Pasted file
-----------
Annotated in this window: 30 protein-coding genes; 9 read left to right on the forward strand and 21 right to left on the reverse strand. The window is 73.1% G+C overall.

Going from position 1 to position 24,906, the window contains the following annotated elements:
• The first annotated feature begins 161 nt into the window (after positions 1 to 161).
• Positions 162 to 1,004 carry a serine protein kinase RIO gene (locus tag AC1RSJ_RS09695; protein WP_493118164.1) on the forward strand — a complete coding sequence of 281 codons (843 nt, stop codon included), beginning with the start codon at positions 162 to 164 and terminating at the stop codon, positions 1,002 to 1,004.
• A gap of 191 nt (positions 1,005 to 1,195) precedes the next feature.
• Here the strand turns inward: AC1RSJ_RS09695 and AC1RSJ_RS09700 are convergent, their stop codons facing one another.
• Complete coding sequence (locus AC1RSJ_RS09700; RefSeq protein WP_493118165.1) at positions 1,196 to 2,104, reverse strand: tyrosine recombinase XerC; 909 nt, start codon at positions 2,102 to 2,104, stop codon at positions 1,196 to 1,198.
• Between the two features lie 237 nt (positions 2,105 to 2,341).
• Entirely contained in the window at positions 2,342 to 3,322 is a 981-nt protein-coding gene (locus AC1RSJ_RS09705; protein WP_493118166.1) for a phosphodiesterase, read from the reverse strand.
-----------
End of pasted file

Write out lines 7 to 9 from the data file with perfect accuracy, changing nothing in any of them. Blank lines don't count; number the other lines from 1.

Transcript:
• Complete coding sequence (locus AC1RSJ_RS09700; RefSeq protein WP_493118165.1) at positions 1,196 to 2,104, reverse strand: tyrosine recombinase XerC; 909 nt, start codon at positions 2,102 to 2,104, stop codon at positions 1,196 to 1,198.
• Between the two features lie 237 nt (positions 2,105 to 2,341).
• Entirely contained in the window at positions 2,342 to 3,322 is a 981-nt protein-coding gene (locus AC1RSJ_RS09705; protein WP_493118166.1) for a phosphodiesterase, read from the reverse strand.